Why Don Draper Is Toast

One of the biggest global TV hits of the past few years has been Mad Men—a program about the birth of consumerism in the traditional advertising world, which aired primarily on “traditional” media. Not only does the success of this show help to make the point that so-called traditional media is not yet dead, but it is also a great demonstration of the shift from a world of image to a world of reality.

The marketer’s job used to be about creating the best possible image for any product. No matter how divorced from the truth that image might have been.

Consider the signature “It’s toasted.” It sounds like the slogan for a delicious and nutritious food product. But the following exchange from the above-mentioned TV show reveals it is anything but:

Don Draper: This is the greatest advertising opportunity since the invention of cereal. We have six identical companies making six identical products. We can say anything we want. How do you make your cigarettes?

Lee Garner, Jr.: I don’t know.

Lee Garner, Sr.: Shame on you. We breed insect-repellent tobacco seeds, plant them in the North Carolina sunshine, grow it, cut it, cure it, toast it.

Don Draper: There you go. There you go. [Writes on chalkboard and underlines: “IT’S TOASTED.”]

Lee Garner, Jr.: But everybody else’s tobacco is toasted.

Don Draper: No. Everybody else’s tobacco is poisonous. Lucky Strike’s…is toasted.

Don Draper’s line, “We can say anything we want,” may have been a mantra for marketers and advertisers in the past century, but we now live in a world where reality, not image, is everything.

Naomi Klein’s best-selling book No Logo purported that people would no longer be interested in brands. Whether you buy into that theory or not—and I personally don’t, as I think in a world of more and more messages, shorter and shorter attention spans, and smaller and smaller screens, brands will become more not less important to navigate the clutter—the one thing that is certain today is that consumers are increasingly interested in the company behind the brand and what that company believes in and stands for.

In today’s open world, it’s incredibly difficult for a company to pretend it is something it is not. Someone, somewhere, will find out and share that with the world. People are now interested in who makes the products they buy. So far from “saying anything” and creating a great image for your product or company, the key to today’s successful social brand is to create or identify the best possible reality and share that with as many people as possible and to actually make that reality better in the first place.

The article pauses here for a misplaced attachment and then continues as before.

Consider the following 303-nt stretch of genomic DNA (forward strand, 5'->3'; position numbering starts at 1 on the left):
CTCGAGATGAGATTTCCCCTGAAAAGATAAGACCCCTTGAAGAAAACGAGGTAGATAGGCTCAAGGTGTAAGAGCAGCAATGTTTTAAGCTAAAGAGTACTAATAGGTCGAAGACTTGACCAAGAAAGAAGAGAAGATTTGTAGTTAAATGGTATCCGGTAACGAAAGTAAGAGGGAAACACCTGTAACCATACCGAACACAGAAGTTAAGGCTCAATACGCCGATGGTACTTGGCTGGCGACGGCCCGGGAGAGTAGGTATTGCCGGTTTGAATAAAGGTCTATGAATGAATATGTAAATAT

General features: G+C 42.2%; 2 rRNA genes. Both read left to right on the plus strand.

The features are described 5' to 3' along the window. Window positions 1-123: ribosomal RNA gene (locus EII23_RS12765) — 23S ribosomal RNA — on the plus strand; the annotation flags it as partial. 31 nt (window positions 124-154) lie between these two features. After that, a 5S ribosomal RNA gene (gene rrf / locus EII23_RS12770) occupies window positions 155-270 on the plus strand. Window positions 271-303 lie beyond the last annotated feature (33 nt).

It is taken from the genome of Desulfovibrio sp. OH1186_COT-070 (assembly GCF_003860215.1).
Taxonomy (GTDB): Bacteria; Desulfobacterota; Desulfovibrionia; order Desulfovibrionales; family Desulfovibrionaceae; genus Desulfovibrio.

Perhaps the best recent example of reality in marketing is the Domino’s Pizza campaign in North America. What Domino’s did went against every previous marketing convention. Rather than hide the research that said that people thought their products tasted really bad—with consumer comments ranging from “like cardboard” to “not much love in that”—they shared them with the entire world in their television advertising and used them as the platform for a very successful turnaround. And in the next development of their campaign, they actually started showing the food in their advertising the way it really looks, rather than spending hours prepping and heavily retouching it to look amazing. The approach seems to be working. At the time of writing, same-store sales have grown 14 percent year on year. Proof that honesty really is the best policy.

Another great example is the Dulux Let’s Color campaign. Let’s Color is the platform for Dulux’s bigger-picture mission to bring color to brighten up grey spaces around the world—the creative execution of it was to actually engage the local communities in poor areas of Rio in Brazil, Jodhpur in India, and London and Paris and to film them painting depressing and dreary places with bright vibrant color. This real footage of real people painting real places was then shared with the world.

Reality doesn’t just extend to marketing communications, however. It extends to every area of the mix. For those people worried that their reality isn’t quite as good as they would like, they needn’t be. Today’s social consumer is more interested in honesty than perfection. Walmart and Marks & Spencer are completely transparent in reporting how they are performing against numerous ethical targets they have set themselves. When they fail, they say by how much and what they are going to do about it. This gives much greater credibility to the things that they say they have accomplished.

Other companies, such as Starbucks, are now following this template of honesty in their reporting around social responsibility. Businesses that seek to gloss over or omit where they have fallen short will be regarded as dishonest. The digitally empowered Prosumer who decides he or she doesn’t like what a business is doing is to be feared—and actually, I would argue, much more so than regulatory bodies. Advertising and communications campaigns can be hijacked in a single click and turned into a liability rather than an asset.

David Jones is global CEO of Havas and Euro RSCG Worldwide, and cofounder of One Young World.

Excerpted from Who Cares Wins: Why Good Business Is Better Business (Pearson/FT Publishing, December 2011), this post is running simultaneously on this site and our sister blog, prosumer-report.com. Buy the book on Amazon.

Image credit: Creative Commons/clotho98@flickr.com (Lucky Strike)


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